Tiebing Zhang is the co-founder and chief technology officer of Circle, the Portland-based company created to help families manage kids’ use of screens and technology. (The Circle Home Plus product and app allow parents to monitor screentime and content consumption on a full range of devices.) He’s also a father of two, with a distinct perspective on the whole screentime thing.
With near-universal teen smartphone ownership, ubiquitous video games, and ever-more-attractive devices, how can kids use tech in a healthy way? How can families preserve time together? We talked to Tiebing about all this—and about how dumplings can help.
“Screentime” is an almost universal parental issue. But how did Circle, specifically, get started?
I grew up in rural China before eventually moving to the US for grad school. At one point, a few years ago, my father came to visit us here. He told us about our area, the place where I grew up, getting Internet service for the first time. Internet cafes were opening. And so people there were discovering just how disruptive the Internet can be.
All of a sudden, kids aren’t doing their homework. They’re not coming home after school, they’re going to the Internet café. One mom even went on TV, pleading for help with this problem. And that’s really interesting, because this is rural China, but it shows that it kind of doesn’t matter where you are. You can be in a metropolitan area, or you can be in the countryside. Once you’re online, you’re online.
From that conversation, the idea evolved for something that would be easy for families to use to manage their kids’ use of technology. When we launched in 2015, our product was focused on home Internet. As mobile has evolved, we’ve added the ability to manage devices outside of the home. And we’ve had great success with families using our products. It’s a tool for families to have some control over and insight into how their kids use the Internet.
What has the company’s evolution taught you, personally, about screentime as a family issue?
I have two kids, 10 and 12, so they’re at the perfect age to see this in action. You understand the struggle in a whole different way when you have kids yourself.
You could always go to an extreme as a family and say, hey, we let them do whatever they want. You know that’s not going to work out well. The software, the games, phones—all are designed to be addictive. For kids, it’s not really a fair fight. The technology has psychology on its side. We need to talk about that, and educate around that, as families and as a society.
But you’re also not going to cut them off completely. That’s just never going to work. And there are many good things about the Internet. Just to take YouTube as an example: Yes, you can find horrible things on YouTube, but kids can also find a lot of very useful, educational things.
The biggest thing, I think, is that you don’t want to be your kids’ enemy on these issues. You don’t want to be nagging and taking things away. You want to walk with them. We need to work together.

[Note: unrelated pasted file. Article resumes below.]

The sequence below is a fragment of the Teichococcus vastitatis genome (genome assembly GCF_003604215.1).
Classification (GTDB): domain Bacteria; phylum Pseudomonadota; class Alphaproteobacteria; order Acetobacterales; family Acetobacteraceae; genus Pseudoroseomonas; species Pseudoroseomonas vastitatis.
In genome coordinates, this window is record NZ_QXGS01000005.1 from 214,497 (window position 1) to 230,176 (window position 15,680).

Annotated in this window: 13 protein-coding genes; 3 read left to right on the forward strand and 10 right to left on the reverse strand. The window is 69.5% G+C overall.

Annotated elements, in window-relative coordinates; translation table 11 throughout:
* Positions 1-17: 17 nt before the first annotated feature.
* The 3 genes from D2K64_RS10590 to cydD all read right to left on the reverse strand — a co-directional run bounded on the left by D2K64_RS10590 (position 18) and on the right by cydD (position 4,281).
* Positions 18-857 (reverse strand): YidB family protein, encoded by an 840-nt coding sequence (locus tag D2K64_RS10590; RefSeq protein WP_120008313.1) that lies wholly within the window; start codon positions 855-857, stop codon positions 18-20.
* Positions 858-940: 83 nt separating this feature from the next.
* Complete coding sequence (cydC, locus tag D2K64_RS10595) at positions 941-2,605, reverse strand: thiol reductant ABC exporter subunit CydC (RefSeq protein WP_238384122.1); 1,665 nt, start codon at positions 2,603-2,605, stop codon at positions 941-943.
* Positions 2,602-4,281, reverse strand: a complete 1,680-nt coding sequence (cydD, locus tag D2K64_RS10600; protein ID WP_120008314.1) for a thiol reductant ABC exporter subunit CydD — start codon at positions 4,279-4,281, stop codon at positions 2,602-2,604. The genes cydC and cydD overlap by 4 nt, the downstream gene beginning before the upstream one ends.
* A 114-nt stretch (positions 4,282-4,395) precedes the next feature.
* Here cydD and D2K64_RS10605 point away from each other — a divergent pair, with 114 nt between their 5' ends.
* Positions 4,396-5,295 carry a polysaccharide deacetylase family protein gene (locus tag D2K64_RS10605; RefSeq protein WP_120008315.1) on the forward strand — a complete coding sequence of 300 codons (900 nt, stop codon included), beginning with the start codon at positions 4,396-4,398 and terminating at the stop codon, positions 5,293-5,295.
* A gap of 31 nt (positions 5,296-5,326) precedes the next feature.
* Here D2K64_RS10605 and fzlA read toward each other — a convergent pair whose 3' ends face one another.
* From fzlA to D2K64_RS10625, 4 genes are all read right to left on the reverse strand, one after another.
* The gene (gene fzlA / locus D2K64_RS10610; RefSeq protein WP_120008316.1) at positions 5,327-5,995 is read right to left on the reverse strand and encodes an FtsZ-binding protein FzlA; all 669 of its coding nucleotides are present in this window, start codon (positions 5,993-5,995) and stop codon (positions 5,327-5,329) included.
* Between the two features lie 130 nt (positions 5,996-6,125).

A lot of families look to cooking as a way to connect—and, frankly, as an activity that gets kids off their devices. What role does cooking play in your family?
We tend to be at home more than out. One thing we’ve learned at Circle, working with families, is that kids really like family time. They appreciate it. Our family cooks together, with the kids involved quite a bit. From making our own popcorn, to slicing potatoes for our own fries, to pancakes—with all these simple things, they can cook almost a full meal themselves. It’s obviously one of the best ways to spend time together. And when there’s spare time for the kids when they’re not allowed to use screens, cooking becomes a much more natural focus.
How does your personal background affect your point of view on food and cooking?
It’s hard to capture just how different it was. When I was growing up, there was no commercial stuff in the part of rural China where we lived. There was no electricity, basically. There were wires, but the electricity tended to go to more important places, like the cities.
So we had no refrigeration. We ate very fresh food, with almost no meat. In the winter, we had root vegetables and pickles. I don’t think my kids can quite appreciate it. I mean, I can take them to where I am from, but so much has changed—it’s not like it was at all. Kids there can barely understand what it was like.
In my part of China, dumplings are the big thing, and for any celebration, you make dumplings: Chinese New Year, spring festival. It’s quite a process, from making the flour to wrapping the dumplings, it takes two or three hours. When we do that as a family, that really binds you together as a group.
Togetherness seems like what we’re all after, but paradoxically it can be the hardest thing to achieve. If you could give us some bottom-line advice on kids and tech, what would you say?
Set a boundary. Do it together. Talk it all over—how often is it okay to play your favorite game? Every day? Every week? What’s an acceptable amount of time to spend on social media during a day?
Develop some other go-to activities—road trips or cooking or whatever. Don’t use the screen as a babysitter—they’ll get used to it, and then they stop talking to you.
Figure out what’s right for your kids and your family, and make it a conversation. Circle can then help enforce those rules. We’re not about blocking everything. We’re about helping families work together.